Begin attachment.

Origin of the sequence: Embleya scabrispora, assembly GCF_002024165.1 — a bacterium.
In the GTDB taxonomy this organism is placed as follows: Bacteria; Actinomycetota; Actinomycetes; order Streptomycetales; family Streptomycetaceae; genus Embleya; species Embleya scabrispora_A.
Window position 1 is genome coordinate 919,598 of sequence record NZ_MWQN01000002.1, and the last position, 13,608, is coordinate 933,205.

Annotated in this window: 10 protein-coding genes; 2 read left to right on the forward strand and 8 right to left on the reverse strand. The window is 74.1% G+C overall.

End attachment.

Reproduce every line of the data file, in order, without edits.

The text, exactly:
Origin of the sequence: Embleya scabrispora, assembly GCF_002024165.1 — a bacterium.
In the GTDB taxonomy this organism is placed as follows: Bacteria; Actinomycetota; Actinomycetes; order Streptomycetales; family Streptomycetaceae; genus Embleya; species Embleya scabrispora_A.
Window position 1 is genome coordinate 919,598 of sequence record NZ_MWQN01000002.1, and the last position, 13,608, is coordinate 933,205.

Annotated in this window: 10 protein-coding genes; 2 read left to right on the forward strand and 8 right to left on the reverse strand. The window is 74.1% G+C overall.